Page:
Its always best to have a sense of humour/be laid back when planning a characters appearance. Usually, the most likeable characters are the ones people can relate to. For example, my main character is a tall, flat-chested teenage girl who cut her hair to neck-length in protest of Mother Nature not giving her any boobs.
If youre making an RPC, avoid making him/her out of a recolour/trace of another character. Not only are recolours against dA rules, but sensible people wont take your RPC seriously. Even if you cant draw, its still better than leeching off someone elses creation, right?
Try not to make any bystander characters jealous of a characters looks its a sure sign of a Mary Sue/Gary Stu.
To slightly tweak what the Mary Sue Litmus Test says, If all of the other characters are jealous of one character in particular because of their looks, douse yourself in cold water RIGHT NOW.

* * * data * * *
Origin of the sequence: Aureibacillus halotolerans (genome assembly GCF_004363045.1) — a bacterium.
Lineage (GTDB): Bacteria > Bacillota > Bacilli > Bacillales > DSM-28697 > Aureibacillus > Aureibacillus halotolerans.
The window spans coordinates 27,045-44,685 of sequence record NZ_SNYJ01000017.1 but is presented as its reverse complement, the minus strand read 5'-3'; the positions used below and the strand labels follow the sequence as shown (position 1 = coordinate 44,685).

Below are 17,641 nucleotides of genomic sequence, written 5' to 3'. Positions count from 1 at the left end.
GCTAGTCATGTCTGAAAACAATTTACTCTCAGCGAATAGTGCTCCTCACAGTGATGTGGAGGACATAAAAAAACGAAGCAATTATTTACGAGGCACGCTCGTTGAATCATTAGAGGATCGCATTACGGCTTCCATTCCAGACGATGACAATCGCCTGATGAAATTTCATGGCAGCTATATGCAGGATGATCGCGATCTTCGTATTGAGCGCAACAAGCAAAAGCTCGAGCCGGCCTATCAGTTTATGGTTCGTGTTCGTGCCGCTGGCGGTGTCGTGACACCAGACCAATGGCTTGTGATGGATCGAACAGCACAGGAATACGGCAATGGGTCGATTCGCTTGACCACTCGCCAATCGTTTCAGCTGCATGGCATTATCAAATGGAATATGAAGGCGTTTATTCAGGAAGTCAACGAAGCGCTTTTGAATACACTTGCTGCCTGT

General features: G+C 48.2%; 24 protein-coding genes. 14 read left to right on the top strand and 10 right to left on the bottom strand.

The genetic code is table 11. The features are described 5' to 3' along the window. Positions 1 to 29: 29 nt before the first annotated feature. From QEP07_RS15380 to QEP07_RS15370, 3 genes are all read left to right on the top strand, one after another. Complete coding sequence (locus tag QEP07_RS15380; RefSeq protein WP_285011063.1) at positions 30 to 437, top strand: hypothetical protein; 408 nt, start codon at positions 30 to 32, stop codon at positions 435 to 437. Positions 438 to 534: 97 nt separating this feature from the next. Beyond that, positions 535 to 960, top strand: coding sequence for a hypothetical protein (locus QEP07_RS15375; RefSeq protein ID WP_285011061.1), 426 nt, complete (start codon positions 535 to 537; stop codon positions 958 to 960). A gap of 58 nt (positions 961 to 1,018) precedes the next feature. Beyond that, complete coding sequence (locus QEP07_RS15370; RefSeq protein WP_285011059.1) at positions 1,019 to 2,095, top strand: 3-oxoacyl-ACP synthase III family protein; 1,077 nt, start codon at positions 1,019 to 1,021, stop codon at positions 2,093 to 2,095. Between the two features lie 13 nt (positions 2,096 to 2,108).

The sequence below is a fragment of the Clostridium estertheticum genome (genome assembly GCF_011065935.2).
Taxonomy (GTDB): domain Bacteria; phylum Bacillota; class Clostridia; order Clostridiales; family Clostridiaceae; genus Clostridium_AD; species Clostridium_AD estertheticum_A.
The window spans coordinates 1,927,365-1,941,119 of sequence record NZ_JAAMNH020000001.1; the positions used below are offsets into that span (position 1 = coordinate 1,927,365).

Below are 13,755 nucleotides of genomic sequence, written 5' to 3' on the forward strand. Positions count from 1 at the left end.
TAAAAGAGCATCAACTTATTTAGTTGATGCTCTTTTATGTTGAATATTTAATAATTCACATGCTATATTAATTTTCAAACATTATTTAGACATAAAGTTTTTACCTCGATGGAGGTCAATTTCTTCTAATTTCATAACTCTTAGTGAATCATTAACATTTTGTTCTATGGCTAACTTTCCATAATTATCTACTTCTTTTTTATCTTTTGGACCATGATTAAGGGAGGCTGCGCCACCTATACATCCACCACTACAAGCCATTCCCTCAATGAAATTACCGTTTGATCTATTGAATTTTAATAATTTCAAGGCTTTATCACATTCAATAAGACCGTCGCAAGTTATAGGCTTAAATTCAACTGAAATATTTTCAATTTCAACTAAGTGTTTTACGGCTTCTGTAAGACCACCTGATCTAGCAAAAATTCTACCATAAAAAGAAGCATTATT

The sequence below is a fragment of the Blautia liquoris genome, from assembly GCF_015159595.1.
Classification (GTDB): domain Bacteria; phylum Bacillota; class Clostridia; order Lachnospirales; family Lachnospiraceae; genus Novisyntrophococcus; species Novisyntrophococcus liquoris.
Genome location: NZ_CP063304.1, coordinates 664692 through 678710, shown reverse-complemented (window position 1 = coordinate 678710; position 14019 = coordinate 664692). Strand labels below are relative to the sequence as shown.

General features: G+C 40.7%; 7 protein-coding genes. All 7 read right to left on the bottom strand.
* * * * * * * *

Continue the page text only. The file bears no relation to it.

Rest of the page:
Try to avoid abnormal eye colours for no reason. I once saw an OC with rainbow eyes; that same day, I lost all my faith in humanity.
Stick with the one hair colour (with the exception of highlights/mid-tones). You dont want to pull an Ebony and have three different colours in your characters hair, do you?
If your storyline is set in the human world, try to avoid abnormal hair colours for both humans and demons/otherworldly beings; a demon would try its best to blend in with the crowd, right?
Dont be afraid to poke fun at your characters imperfections (such as chunky legs or hands). In fact, your readers will probably respect you for it.
Does This Make Me Look Fat?
Ive already described how Krystaille and Lauriette dress; now its time for the dos and donts of your characters wardrobe.